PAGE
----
Rhubarb have you heard of it? Do you grow it in your garden? Rhubarb is one of the plants that everyone in my family always grew. I think everyone had a rhubarb plant and I really didn’t understand why, until I was older and realized that it’s easy to grow this plant at least in the cooler climates.
One of the reasons rhubarb is an easy plant to grow is because it comes back each year. Unless there is a bad freeze and it kills the plant or it gets too waterlogged and you have crown rot, this plant just keeps coming back and getting bigger.
I call it the weed of the vegetable gardening, because once it’s established you are pretty well set for rhubarb.
There are a few things you can do to make sure your rhubarb gets off to a good start in your garden. Once established it takes very little care.
I’ve read that the green stalk rhubarb with just a hint of red is easier to grow than the full red stalk rhubarb so if you have any trouble with the red stalk variety, you might try the green stalk instead.
Best Location for Rhubarb
Rhubarb prefers full sun, be sure to pick a sunny location in the garden. Where I planted mine it does get half day shade and does well, but full sun is best. Unless you are in a warmer climate then you want to make sure it gets afternoon shade to keep it happy.
Rhubarb does best in areas where the temperature falls below 40 degrees in the winter and is below 75 degrees in the summer.
To get the rhubarb going it’s best to plant crowns that are one year old in the spring while it’s dormant before growth begins or before plant leafs out. If you have a neighbor with a rhubarb plant you might be able to get part of the plant when they divide there’s. Since rhubarb needs to be divided about every 3-4 years.
Before planting make sure to eliminate weeds in the planting area around the rhubarb. Rhubarb needs to have well drained, fertile soil to grow well.
Dig a large hole to plant the rhubarb in and be sure to mix in compost, manure, and other organic materials to help feed your plant. Rhubarb is a heavy feeders and need the organic matter. Avoid chemical fertilizer the first year as direct contact with nitrates can kill your rhubarb.
If you are planting more than one rhubarb plant be sure to allow 3-4 feet between the plants. They can get pretty big.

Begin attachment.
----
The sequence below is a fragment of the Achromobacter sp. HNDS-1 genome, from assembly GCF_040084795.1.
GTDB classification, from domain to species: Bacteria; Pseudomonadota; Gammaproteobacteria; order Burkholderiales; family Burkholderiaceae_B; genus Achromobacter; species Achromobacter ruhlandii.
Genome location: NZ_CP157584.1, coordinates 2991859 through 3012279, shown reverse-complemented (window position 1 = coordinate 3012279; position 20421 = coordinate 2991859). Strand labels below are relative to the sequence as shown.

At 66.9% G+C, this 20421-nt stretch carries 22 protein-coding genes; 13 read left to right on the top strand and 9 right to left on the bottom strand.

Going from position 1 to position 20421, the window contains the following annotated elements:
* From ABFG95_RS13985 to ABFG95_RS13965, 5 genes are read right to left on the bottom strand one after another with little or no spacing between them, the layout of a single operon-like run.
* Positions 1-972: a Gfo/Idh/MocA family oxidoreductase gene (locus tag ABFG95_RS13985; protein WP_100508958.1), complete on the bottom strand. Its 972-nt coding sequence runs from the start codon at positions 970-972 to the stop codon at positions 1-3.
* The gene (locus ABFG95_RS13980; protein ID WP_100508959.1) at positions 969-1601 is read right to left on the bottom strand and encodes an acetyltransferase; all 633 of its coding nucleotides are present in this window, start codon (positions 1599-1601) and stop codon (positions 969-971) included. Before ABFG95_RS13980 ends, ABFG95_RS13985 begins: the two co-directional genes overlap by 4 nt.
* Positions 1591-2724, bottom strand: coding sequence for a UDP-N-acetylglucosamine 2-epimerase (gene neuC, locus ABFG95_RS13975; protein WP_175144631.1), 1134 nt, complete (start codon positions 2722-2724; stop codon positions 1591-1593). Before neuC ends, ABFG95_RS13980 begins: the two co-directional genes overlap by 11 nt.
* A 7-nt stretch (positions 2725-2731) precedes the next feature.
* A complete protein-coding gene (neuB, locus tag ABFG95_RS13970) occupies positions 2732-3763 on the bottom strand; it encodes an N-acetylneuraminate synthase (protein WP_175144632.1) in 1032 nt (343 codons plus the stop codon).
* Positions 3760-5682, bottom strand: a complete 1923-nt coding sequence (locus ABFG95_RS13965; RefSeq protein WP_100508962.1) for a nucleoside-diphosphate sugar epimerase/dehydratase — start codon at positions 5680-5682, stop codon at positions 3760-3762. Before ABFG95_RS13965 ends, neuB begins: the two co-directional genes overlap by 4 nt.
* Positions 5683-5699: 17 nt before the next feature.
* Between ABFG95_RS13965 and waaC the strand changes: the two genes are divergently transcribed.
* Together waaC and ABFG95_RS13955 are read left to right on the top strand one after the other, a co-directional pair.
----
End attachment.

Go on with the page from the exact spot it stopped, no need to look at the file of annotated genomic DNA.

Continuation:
Rhubarb plants need to be water regularly. Be sure to provide enough moisture during the summer. I have a sprinkler head at each of my rhubarb plants and water them regularly through the warm weather season.
I don’t fertilize my rhubarb at all. I do add a little compost around them each year. But I avoid the center or crown of the plant. If you cover the crown of the plant you can get crown rot.
Do not harvest stalks in the first growing season to help the plant get established. After the first year, harvest the stalks when they are about a foot to foot and a half long.
To pick the stalk, grab the stalk at the base of the plant and pull it away from the plant with a twist. Keep the stalks and discard the leaves. The leaves are not edible, be sure to discard the leaves.
I usually harvest just the largest stalks and just what I need for the recipe or what I want to preserve. I usually get a good harvest in the spring and a small thinner stalk harvest in the fall.
My favorite way to preserve rhubarb is to wash and slice the stalks. Then measure them into two cup portions and freeze them. It’s really that easy. No blanching is needed.
Rhubarb Recipes to Try with Your Next Harvest
That’s all there is to growing rhubarb in your own backyard garden. I live in a cooler, wetter, climate and this perennial plant just seems to thrive on very little care. If you live in an area that is warmer you might try growing it in the shade as it might do better.
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